Gaming hardware company Razer is expanding its payments network through a partnership with Visa, which will allow Razer’s e-wallet users to pay at 54 million Visa merchants globally.
Without the need for a bank account or a credit card, up to 60 million users of Razer’s online payments service, Razer Pay, will be able to use the newly-developed virtual prepaid solution by Visa in their e-wallet to make payments wherever Visa is accepted, according to an announcement by Razer’s fintech arm and Visa on Monday.
The partnership is mainly aimed at tapping into the under-banked, tech-savvy population in Southeast Asia that is undergoing a shift to digital payments. Only 27 percent of Southeast Asia’s 600 million people have a bank account, according to KPMG. Yet, 51 per cent of them are monthly active internet users, according to a report by Google and Temasek in 2017.
Southeast Asia has seen its mobile payments landscape grow rapidly in recent years, driven by high mobile penetration rates and the popularity of mobile services. Vietnam, for instance, has seen the highest growth globally in mobile payments use in the past year, with six Southeast Asian countries, including Singapore and Malaysia, in the top 10 markets for the shift to mobile, according to a survey by PwC in April this year. The adoption rates for mobile payments in Singapore and Malaysia are 46 per cent and 40 per cent respectively.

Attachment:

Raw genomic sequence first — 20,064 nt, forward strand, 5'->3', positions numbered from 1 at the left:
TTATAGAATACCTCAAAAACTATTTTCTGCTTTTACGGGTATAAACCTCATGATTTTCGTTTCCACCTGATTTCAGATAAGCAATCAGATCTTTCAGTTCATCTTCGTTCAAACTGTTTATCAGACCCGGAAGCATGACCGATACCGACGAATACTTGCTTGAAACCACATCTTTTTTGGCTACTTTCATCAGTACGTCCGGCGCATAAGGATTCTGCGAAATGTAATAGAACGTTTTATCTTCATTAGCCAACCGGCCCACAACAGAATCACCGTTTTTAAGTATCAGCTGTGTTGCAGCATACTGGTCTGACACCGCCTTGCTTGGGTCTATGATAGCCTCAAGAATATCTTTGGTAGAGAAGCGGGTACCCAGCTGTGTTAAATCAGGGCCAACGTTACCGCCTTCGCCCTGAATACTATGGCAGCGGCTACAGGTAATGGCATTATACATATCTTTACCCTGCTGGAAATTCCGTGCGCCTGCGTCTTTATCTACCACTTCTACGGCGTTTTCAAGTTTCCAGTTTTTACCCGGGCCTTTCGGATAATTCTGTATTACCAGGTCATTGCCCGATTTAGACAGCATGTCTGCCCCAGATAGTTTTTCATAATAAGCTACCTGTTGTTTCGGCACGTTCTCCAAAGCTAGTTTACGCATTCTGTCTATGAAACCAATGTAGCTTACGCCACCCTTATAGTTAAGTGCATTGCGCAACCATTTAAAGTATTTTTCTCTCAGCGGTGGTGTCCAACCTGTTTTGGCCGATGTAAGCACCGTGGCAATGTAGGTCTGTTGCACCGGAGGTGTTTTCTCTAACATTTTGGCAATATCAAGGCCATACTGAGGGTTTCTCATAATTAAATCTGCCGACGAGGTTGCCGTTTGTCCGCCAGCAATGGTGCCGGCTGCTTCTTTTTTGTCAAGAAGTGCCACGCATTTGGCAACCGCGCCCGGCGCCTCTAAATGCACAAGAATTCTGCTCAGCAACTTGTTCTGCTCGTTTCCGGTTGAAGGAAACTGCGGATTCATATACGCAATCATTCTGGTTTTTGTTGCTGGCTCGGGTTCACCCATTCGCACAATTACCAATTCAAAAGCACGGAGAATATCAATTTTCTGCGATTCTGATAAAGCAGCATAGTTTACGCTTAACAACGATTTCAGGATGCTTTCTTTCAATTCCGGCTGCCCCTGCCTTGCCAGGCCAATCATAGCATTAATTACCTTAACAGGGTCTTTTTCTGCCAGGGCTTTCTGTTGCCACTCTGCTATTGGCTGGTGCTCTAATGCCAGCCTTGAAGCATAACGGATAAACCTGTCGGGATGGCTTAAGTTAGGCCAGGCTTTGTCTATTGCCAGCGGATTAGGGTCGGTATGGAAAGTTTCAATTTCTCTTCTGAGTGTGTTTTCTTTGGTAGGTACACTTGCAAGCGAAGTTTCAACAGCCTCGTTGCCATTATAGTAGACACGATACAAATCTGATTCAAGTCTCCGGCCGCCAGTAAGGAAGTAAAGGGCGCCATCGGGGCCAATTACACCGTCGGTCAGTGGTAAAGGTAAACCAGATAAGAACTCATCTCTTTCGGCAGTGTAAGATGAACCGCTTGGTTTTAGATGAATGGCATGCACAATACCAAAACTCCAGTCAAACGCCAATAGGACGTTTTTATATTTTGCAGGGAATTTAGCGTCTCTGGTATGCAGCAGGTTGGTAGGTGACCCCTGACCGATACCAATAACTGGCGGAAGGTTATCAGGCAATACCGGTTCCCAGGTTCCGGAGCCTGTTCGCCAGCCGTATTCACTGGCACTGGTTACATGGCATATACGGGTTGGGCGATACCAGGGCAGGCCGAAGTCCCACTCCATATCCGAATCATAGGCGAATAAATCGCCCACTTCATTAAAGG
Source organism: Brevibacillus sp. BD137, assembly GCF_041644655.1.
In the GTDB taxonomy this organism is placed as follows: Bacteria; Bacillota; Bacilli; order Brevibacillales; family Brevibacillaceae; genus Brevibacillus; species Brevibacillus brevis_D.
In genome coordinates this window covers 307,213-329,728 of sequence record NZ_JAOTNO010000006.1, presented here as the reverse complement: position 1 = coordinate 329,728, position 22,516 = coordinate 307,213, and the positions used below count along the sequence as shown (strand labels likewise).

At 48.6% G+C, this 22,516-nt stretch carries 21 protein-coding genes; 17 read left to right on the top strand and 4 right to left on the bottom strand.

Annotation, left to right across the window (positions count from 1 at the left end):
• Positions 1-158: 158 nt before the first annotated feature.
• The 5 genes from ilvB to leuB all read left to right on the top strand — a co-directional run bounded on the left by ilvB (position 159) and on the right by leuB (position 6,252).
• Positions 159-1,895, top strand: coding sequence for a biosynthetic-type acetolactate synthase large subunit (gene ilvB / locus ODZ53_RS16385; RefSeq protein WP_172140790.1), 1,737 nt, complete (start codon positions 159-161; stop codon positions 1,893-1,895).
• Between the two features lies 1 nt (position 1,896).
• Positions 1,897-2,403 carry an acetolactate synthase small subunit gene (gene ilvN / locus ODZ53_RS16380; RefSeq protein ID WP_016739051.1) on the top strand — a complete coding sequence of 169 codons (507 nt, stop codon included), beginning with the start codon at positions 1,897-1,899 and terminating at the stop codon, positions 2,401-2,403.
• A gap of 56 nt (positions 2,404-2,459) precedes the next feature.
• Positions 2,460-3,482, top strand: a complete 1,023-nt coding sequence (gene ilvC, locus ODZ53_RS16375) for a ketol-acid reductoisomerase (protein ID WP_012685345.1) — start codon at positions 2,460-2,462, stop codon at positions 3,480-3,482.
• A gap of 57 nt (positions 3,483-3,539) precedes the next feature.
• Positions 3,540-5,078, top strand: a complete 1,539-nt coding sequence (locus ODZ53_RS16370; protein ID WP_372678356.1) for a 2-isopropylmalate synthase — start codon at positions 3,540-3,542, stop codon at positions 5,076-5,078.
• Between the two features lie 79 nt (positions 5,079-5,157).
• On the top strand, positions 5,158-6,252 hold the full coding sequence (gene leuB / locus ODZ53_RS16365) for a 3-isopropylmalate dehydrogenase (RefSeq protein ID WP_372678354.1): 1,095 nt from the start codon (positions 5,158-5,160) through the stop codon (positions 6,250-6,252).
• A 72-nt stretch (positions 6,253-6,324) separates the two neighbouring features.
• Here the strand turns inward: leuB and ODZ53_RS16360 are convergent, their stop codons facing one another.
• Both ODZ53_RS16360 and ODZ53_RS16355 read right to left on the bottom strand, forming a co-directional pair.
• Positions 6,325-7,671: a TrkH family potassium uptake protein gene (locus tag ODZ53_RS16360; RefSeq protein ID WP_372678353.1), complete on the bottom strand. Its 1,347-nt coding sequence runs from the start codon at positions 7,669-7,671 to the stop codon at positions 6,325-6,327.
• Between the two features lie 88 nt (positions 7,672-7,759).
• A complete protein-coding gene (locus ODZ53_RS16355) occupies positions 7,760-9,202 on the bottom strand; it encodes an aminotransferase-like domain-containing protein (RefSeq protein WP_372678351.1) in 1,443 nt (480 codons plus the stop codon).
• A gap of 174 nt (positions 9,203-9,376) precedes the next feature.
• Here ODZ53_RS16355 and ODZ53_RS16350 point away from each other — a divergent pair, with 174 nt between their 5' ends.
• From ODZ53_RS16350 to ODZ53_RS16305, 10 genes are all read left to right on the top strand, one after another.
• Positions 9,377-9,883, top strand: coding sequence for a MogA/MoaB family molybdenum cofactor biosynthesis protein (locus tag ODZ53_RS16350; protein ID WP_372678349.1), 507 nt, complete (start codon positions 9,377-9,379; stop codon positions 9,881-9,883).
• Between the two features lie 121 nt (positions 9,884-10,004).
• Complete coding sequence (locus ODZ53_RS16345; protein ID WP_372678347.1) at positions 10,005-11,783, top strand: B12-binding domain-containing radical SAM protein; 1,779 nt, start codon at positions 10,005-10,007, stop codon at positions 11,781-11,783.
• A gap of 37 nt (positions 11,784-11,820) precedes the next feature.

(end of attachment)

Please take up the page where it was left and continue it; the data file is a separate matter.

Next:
The shift from cash to smartphones has also been pushed by the government. The Singapore government, for instance, has tried to nudge its population to embrace mobile payments. In the latest measure, the city-state has pledged to reduce cash withdrawals at automated teller machines and phase out paper checks by 2025.
The partnership should help Razer expand its share in a highly fragmented payments sector in Southeast Asia, where each market in the region has multiple digital wallet services from different players. Some of the bigger e-wallet players include GrabPay and Go-Pay, respectively operated by ride-hailing firms Grab and Go-Jek. Chinese tech giants Alibaba Group Holding and Tencent Holdings, which pioneered the mobile payments trend in China, have also expended into the region with Alipay and WeChat Pay.
The idea for the gaming gear maker to build a payments service began with a pitch on Twitter in 2017, when founder and chief executive Tan Min Liang offered to build an e-payments system for Singapore in 18 months in response to a post by Singapore Prime Minister Lee Hsien Loong on the social platform.